Berrettini, Humbert, Auger-Aliassime offer depth to Wimbledon men’s field
Two weeks into the grass-court season, among the players who have made statements on the ATP Tour are Matteo Berrettini, Ugo Humbert, and Felix Auger-Aliassime.
With Rafael Nadal out of Wimbledon and Roger Federer struggling in his 2021 comeback to tennis, the Wimbledon men’s singles field is more depleted than usual — outside of Novak Djokovic, at least.
Throw the plights of Andy Murray, Stan Wawrinka, Jo-Wilfried Tsonga, and Juan Martin Del Potro into the mix and the likely result is a new era at the All-England Club. The days of multi-time Grand Slam champions squaring off on championship Sunday could be a thing of the past, and the upcoming 2021 championships may confirm as much. In what will surely be a wide open bottom half of the draw depending on how things shake out at the ceremony later this week (we already know Djokovic will be up top as the No 1 seed), there is a good chance for a relatively surprising finalist to emerge.
French Open runner-up Stefanos Tsitsipas and semi-finalist Alexander Zverev are obvious contenders, but who else could make a deep run at Wimbledon? Let’s take a look at some of the players who positioned themselves for success by making noise during the first two weeks of the grass-court swing.
Berrettini picked up momentum by reaching the quarter-finals at Roland-Garros and pushing Djokovic to a fourth-set tiebreaker. And his big-hitting game works even better on grass. The Italian, who made a run to the Wimbledon fourth round in 2019, captured the Queen’s Club title on Sunday. He won his first four matches of the week in straight sets before holding off a red-hot Cameron Norrie 6-4, 6-7(5), 6-3. Over his last four matches, Berrettini did not get broken a single time. If he can avoid Djokovic in the Wimbledon draw, the world No 9 will be a trendy pick to reach the semi-finals and perhaps even the final.
Through two weeks on grass, nobody has put in more work than Humbert. It started with a quarter-final showing in Stuttgart, where he lost to eventual runner-up Felix Auger-Aliassime in a pair of tiebreakers. With momentum in hand, Humbert reached much greater heights in Stuttgart. The Frenchman won the biggest title of his career (ATP 500) in Halle, surviving each of his first four matches in three sets before upsetting Andrey Rublev 6-3, 7-6(4). Up to No 25 in the world, Humbert is guaranteed a top 24 seed at Wimbledon and will therefore avoid a top eight seed until at least the fourth round.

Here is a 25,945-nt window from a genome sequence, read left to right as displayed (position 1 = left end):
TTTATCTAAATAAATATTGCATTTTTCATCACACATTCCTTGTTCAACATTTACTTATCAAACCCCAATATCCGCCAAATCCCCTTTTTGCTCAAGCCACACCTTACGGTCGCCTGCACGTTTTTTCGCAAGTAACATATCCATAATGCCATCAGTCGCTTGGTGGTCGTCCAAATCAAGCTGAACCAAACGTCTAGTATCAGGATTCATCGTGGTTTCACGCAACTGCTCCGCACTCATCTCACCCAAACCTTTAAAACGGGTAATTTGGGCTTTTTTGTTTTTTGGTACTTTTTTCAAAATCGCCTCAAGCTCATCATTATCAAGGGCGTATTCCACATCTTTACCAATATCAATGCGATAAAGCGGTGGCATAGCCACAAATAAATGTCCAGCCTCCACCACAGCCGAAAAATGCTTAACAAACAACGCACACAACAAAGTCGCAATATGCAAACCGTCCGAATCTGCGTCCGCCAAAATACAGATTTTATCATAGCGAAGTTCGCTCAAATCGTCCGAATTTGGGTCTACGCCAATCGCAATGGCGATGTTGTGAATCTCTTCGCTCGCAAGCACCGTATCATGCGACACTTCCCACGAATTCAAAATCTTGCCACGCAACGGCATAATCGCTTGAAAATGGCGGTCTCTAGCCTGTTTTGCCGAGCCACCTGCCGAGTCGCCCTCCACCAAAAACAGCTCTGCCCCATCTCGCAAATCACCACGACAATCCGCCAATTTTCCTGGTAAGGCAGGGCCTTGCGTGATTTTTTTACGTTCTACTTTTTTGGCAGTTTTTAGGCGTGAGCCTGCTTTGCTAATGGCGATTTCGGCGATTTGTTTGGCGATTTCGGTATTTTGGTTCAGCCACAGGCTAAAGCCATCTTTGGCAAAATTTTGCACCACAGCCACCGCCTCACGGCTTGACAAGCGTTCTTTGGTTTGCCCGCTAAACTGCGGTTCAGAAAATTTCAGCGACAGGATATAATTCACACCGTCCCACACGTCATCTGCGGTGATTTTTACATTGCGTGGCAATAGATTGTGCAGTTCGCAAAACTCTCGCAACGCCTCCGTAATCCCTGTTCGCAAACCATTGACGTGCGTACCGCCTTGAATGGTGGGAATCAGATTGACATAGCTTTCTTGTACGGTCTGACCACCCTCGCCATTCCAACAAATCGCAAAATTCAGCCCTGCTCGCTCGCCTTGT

Auger-Aliassime vs. Humbert has been a fun rivalry in the early stages of the grass season. If they go head-to-head at Wimbledon, it would be a rubber match to break a 1-1 tie. After Auger-Aliassime prevailed in Stuttgart, Humbert gained revenge with a 6-4, 3-6, 7-6(5) victory in the Halle semis. Despite that setback, Auger-Aliassime has compiled a 6-2 record on the lawn this summer. All the more reason to like his chances at Wimbledon is the fact that the 20-year-old Canadian reached the third round there at just 18 years old in 2019 (losing to none other than Humbert).
At 38th in the rankings, Cilic is going to miss out on a seed in SW19 unless there are some unexpected withdrawals in the immediate future. He will arguably be the most dangerous unseeded floater in the entire draw, too. The 32-year-old Croat finished runner-up to Federer at Wimbledon in 2017 and he has reached the quarter-finals on three other occasions. Although he is no longer the same player who achieved those results, Cilic cannot be discounted. He has rounded into form just in time for the season’s third slam with a title in Stuttgart and quarter-final showing at Queen’s Club.
Unlike Cilic, Norrie did not exactly need any additional results to gain confidence prior to Wimbledon. He was already on fire even before the grass-court swing began. The left-hander from Great Britain had already won 24 matches and reached two finals in 2021 before he arrived at Queen’s Club. For good measure, Norrie made his way to another title match (beating Aslan Karatsev and Denis Shapovalov in the process) — stopped only by Berrettini. Having climbed to 34th in the world, the former college standout (Texas Christian University) will be seeded at Wimbledon.